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Voice for the voiceless

International | NORTH KOREA: Capitol event draws attention to the plight of citizens suffering in the prison nation of dictator Kim Jong Il

Issue: "Iraq: What went wrong?," May 15, 2004

Oh Young Hui was a vision of calm with her creamy button-down cardigan and pulled-back hair. That was until she tried to explain her life hiding in China as a North Korean refugee with two children. "It's going to be hard for you to imagine," she said, her voice cracking and her eyes welling up.

But she was speaking at a defectors' press conference so she could do just that-help American citizens and lawmakers imagine North Koreans' suffering under Kim Jong Il's regime. Ms. Oh was one of about 20 defectors who gathered in Washington, D.C., on April 28 to lend weight to North Korean Freedom Day, a blitz of rallies, exhibitions, and congressional lobbying meant to call attention to the country's human-rights record.

Ms. Oh now lives in South Korea and devotes her time to highlighting the plight of North Korean women on the run. A gymnast who was once on the North's national team, she escaped to China and said she saw fellow refugees as young as 12 forced into the sex-trafficking rings. Women captured were subject to repatriation under a Chinese law that considers North Korean refugees "economic migrants."

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Back home, the women ended up in labor camps. Authorities forced those who were pregnant to undergo abortions, in case Chinese men had fathered their children. Otherwise officials suffocated infants to death. "We had to live like beasts," Ms. Oh said.

Ms. Oh narrowly escaped repatriation herself. During her eight months in China, authorities discovered her 3- and 6-year-old children while she was at work and sent them to the North Korean consulate. Begging on her knees, she persuaded North Korean officials she knew from her days as an elite athlete not to send them home. In 2003 she defected to South Korea.

Ms. Oh's testimony was just one in the day's events organized by the North Korea Freedom Coalition, a group of 22 religious and human-rights groups and individuals. The biggest draw was a rally of about 1,000 on the west lawn of the Capitol, attended by U.S. lawmakers and officials. Activists strapped blown-up photographs of starving North Korean children to their chests, emblazoned with "Death and Desperation" in red letters.

Signs and banners compared North Korea's gulag to World War II's Auschwitz death camp. "Stop feeding Kim Jong Il," said one sign, picturing the dictator with a cheesy grin. Another showed a satellite photograph of a prison camp.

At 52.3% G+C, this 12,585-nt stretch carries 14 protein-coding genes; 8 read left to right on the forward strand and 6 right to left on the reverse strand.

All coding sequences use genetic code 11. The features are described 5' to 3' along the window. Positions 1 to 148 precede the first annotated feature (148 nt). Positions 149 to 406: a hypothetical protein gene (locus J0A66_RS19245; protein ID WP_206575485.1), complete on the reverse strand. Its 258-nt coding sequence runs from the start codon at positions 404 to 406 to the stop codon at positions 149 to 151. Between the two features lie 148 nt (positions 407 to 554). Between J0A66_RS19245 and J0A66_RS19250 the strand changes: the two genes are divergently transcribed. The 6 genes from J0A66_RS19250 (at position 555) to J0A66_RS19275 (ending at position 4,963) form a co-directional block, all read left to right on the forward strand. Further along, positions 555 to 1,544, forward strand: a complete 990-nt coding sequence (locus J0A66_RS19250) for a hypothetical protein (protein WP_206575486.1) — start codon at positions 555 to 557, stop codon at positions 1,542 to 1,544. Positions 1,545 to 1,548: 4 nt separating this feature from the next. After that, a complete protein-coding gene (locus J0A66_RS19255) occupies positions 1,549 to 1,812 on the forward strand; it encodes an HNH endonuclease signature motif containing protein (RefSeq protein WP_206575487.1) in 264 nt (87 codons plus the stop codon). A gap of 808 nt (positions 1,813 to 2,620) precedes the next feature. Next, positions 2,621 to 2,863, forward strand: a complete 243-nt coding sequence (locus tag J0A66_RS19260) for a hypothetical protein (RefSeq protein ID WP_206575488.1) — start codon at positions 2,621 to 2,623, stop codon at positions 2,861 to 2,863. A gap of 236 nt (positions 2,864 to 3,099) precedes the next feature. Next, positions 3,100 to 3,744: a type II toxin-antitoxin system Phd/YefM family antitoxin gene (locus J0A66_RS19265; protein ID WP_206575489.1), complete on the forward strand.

While most of the demonstrators had planned their publicity, Ohio native Irma Chon was just glad to be there. Taking her teenage daughter and two kids from her church, she hitched a nine-hour Greyhound bus ride from Columbus and arrived at 6:30 that morning. She's been praying 10 years for suffering North Koreans. "They can't speak for themselves," she said of the 23 million trapped inside the communist state. "Those of us who know must speak for them."

North Korea has up to 200,000 prisoners in a system of political detention camps known as the kwan-li-so. Experts estimate as many as 4 million have died from starvation since 1995, most dying during a famine at the end of the decade. More than 40 percent of North Korean children are chronically malnourished, according to the UN World Food Program.

The event's organizers hope the public events will help prod House and Senate lawmakers to press ahead with legislation to pressure the North. The North Korea Freedom Act-which would link economic aid in diplomatic agreements to improved human-rights monitoring and would allow more defectors to come to the United States-was introduced in the House and Senate last November, while a separate House bill followed in March. One of the main organizers, Suzanne Scholte of the Defense Forum Foundation, a group that has since 1997 hosted North Korean defectors, said she was encouraged by the support of the Korean-American community.

The defectors themselves strongly backed the proposed U.S. legislation, but for North Korean women, Ms. Oh said, simple change would be enough: "Their dreams are very small. They just want to keep a family. They want to have meals with their children."

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